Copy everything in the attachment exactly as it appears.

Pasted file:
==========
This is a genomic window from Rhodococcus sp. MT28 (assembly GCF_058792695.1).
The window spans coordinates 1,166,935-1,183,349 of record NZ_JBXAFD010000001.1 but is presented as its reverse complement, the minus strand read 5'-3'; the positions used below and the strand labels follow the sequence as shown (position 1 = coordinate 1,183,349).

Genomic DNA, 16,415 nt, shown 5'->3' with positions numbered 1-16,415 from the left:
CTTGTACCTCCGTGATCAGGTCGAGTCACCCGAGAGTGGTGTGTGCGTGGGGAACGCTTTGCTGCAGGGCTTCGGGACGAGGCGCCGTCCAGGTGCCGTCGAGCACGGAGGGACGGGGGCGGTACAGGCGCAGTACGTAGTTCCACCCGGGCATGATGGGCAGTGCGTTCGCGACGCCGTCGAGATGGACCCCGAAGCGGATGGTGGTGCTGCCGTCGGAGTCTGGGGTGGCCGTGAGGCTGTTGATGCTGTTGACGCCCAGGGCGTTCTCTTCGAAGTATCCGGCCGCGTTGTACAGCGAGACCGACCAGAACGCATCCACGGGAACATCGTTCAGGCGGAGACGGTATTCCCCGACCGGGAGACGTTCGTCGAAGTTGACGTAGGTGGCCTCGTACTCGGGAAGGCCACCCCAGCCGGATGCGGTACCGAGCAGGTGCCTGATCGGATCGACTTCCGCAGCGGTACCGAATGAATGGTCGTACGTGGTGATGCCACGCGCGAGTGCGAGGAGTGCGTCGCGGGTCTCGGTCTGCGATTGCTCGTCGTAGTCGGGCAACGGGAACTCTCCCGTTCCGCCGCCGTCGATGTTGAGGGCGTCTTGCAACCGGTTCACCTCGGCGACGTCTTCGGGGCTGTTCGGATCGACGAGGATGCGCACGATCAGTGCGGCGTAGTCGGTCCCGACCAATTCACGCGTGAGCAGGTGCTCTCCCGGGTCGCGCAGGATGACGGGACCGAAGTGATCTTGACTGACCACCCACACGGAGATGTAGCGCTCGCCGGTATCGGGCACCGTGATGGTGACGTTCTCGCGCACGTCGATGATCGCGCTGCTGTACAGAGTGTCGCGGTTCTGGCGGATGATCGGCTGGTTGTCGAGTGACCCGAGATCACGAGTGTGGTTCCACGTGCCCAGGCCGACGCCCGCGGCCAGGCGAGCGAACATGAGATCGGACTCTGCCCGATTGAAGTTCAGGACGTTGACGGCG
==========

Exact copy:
This is a genomic window from Rhodococcus sp. MT28 (assembly GCF_058792695.1).
The window spans coordinates 1,166,935-1,183,349 of record NZ_JBXAFD010000001.1 but is presented as its reverse complement, the minus strand read 5'-3'; the positions used below and the strand labels follow the sequence as shown (position 1 = coordinate 1,183,349).

Genomic DNA, 16,415 nt, shown 5'->3' with positions numbered 1-16,415 from the left:
CTTGTACCTCCGTGATCAGGTCGAGTCACCCGAGAGTGGTGTGTGCGTGGGGAACGCTTTGCTGCAGGGCTTCGGGACGAGGCGCCGTCCAGGTGCCGTCGAGCACGGAGGGACGGGGGCGGTACAGGCGCAGTACGTAGTTCCACCCGGGCATGATGGGCAGTGCGTTCGCGACGCCGTCGAGATGGACCCCGAAGCGGATGGTGGTGCTGCCGTCGGAGTCTGGGGTGGCCGTGAGGCTGTTGATGCTGTTGACGCCCAGGGCGTTCTCTTCGAAGTATCCGGCCGCGTTGTACAGCGAGACCGACCAGAACGCATCCACGGGAACATCGTTCAGGCGGAGACGGTATTCCCCGACCGGGAGACGTTCGTCGAAGTTGACGTAGGTGGCCTCGTACTCGGGAAGGCCACCCCAGCCGGATGCGGTACCGAGCAGGTGCCTGATCGGATCGACTTCCGCAGCGGTACCGAATGAATGGTCGTACGTGGTGATGCCACGCGCGAGTGCGAGGAGTGCGTCGCGGGTCTCGGTCTGCGATTGCTCGTCGTAGTCGGGCAACGGGAACTCTCCCGTTCCGCCGCCGTCGATGTTGAGGGCGTCTTGCAACCGGTTCACCTCGGCGACGTCTTCGGGGCTGTTCGGATCGACGAGGATGCGCACGATCAGTGCGGCGTAGTCGGTCCCGACCAATTCACGCGTGAGCAGGTGCTCTCCCGGGTCGCGCAGGATGACGGGACCGAAGTGATCTTGACTGACCACCCACACGGAGATGTAGCGCTCGCCGGTATCGGGCACCGTGATGGTGACGTTCTCGCGCACGTCGATGATCGCGCTGCTGTACAGAGTGTCGCGGTTCTGGCGGATGATCGGCTGGTTGTCGAGTGACCCGAGATCACGAGTGTGGTTCCACGTGCCCAGGCCGACGCCCGCGGCCAGGCGAGCGAACATGAGATCGGACTCTGCCCGATTGAAGTTCAGGACGTTGACGGCG